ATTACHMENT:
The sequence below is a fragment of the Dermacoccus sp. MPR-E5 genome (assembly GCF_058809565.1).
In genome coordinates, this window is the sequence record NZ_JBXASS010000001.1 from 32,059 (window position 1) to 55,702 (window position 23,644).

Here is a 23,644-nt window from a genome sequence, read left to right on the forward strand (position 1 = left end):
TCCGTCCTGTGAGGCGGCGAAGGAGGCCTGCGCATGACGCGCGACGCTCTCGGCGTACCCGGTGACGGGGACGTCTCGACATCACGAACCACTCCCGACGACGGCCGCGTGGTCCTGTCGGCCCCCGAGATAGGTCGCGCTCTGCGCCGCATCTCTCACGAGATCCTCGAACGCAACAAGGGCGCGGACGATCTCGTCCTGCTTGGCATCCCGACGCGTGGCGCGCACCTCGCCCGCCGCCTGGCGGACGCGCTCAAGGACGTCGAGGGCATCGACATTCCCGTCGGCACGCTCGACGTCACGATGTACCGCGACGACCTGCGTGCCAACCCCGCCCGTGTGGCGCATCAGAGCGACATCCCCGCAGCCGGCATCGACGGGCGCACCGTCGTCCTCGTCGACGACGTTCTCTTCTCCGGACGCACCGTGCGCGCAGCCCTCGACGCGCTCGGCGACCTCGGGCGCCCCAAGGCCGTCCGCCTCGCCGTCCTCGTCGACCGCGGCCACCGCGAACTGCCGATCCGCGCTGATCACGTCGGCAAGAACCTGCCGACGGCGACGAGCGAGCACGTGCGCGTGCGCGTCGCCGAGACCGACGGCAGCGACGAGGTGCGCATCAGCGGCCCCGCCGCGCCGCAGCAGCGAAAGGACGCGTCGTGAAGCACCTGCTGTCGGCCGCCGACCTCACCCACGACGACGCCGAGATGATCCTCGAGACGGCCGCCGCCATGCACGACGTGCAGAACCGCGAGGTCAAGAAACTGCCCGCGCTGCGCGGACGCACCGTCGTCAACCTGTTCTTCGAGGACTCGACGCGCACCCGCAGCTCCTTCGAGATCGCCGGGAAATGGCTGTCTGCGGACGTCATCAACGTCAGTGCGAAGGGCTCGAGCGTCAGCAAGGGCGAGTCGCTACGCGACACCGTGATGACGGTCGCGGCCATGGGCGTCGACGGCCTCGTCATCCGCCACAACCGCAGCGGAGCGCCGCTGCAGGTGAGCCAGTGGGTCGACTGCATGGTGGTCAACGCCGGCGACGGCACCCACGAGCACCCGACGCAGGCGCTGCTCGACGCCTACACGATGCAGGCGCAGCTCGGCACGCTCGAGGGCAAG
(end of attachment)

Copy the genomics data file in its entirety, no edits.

The sequence below is a fragment of the Dermacoccus sp. MPR-E5 genome (assembly GCF_058809565.1).
In genome coordinates, this window is the sequence record NZ_JBXASS010000001.1 from 32,059 (window position 1) to 55,702 (window position 23,644).

Here is a 23,644-nt window from a genome sequence, read left to right on the forward strand (position 1 = left end):
TCCGTCCTGTGAGGCGGCGAAGGAGGCCTGCGCATGACGCGCGACGCTCTCGGCGTACCCGGTGACGGGGACGTCTCGACATCACGAACCACTCCCGACGACGGCCGCGTGGTCCTGTCGGCCCCCGAGATAGGTCGCGCTCTGCGCCGCATCTCTCACGAGATCCTCGAACGCAACAAGGGCGCGGACGATCTCGTCCTGCTTGGCATCCCGACGCGTGGCGCGCACCTCGCCCGCCGCCTGGCGGACGCGCTCAAGGACGTCGAGGGCATCGACATTCCCGTCGGCACGCTCGACGTCACGATGTACCGCGACGACCTGCGTGCCAACCCCGCCCGTGTGGCGCATCAGAGCGACATCCCCGCAGCCGGCATCGACGGGCGCACCGTCGTCCTCGTCGACGACGTTCTCTTCTCCGGACGCACCGTGCGCGCAGCCCTCGACGCGCTCGGCGACCTCGGGCGCCCCAAGGCCGTCCGCCTCGCCGTCCTCGTCGACCGCGGCCACCGCGAACTGCCGATCCGCGCTGATCACGTCGGCAAGAACCTGCCGACGGCGACGAGCGAGCACGTGCGCGTGCGCGTCGCCGAGACCGACGGCAGCGACGAGGTGCGCATCAGCGGCCCCGCCGCGCCGCAGCAGCGAAAGGACGCGTCGTGAAGCACCTGCTGTCGGCCGCCGACCTCACCCACGACGACGCCGAGATGATCCTCGAGACGGCCGCCGCCATGCACGACGTGCAGAACCGCGAGGTCAAGAAACTGCCCGCGCTGCGCGGACGCACCGTCGTCAACCTGTTCTTCGAGGACTCGACGCGCACCCGCAGCTCCTTCGAGATCGCCGGGAAATGGCTGTCTGCGGACGTCATCAACGTCAGTGCGAAGGGCTCGAGCGTCAGCAAGGGCGAGTCGCTACGCGACACCGTGATGACGGTCGCGGCCATGGGCGTCGACGGCCTCGTCATCCGCCACAACCGCAGCGGAGCGCCGCTGCAGGTGAGCCAGTGGGTCGACTGCATGGTGGTCAACGCCGGCGACGGCACCCACGAGCACCCGACGCAGGCGCTGCTCGACGCCTACACGATGCAGGCGCAGCTCGGCACGCTCGAGGGCAAG